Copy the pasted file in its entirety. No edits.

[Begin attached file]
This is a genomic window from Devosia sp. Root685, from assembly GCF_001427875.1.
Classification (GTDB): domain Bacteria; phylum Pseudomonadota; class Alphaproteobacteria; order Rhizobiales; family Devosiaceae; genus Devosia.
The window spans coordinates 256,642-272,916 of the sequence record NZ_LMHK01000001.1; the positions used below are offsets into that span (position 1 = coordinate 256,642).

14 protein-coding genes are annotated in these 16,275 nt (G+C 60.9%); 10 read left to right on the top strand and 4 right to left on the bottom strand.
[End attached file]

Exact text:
This is a genomic window from Devosia sp. Root685, from assembly GCF_001427875.1.
Classification (GTDB): domain Bacteria; phylum Pseudomonadota; class Alphaproteobacteria; order Rhizobiales; family Devosiaceae; genus Devosia.
The window spans coordinates 256,642-272,916 of the sequence record NZ_LMHK01000001.1; the positions used below are offsets into that span (position 1 = coordinate 256,642).

14 protein-coding genes are annotated in these 16,275 nt (G+C 60.9%); 10 read left to right on the top strand and 4 right to left on the bottom strand.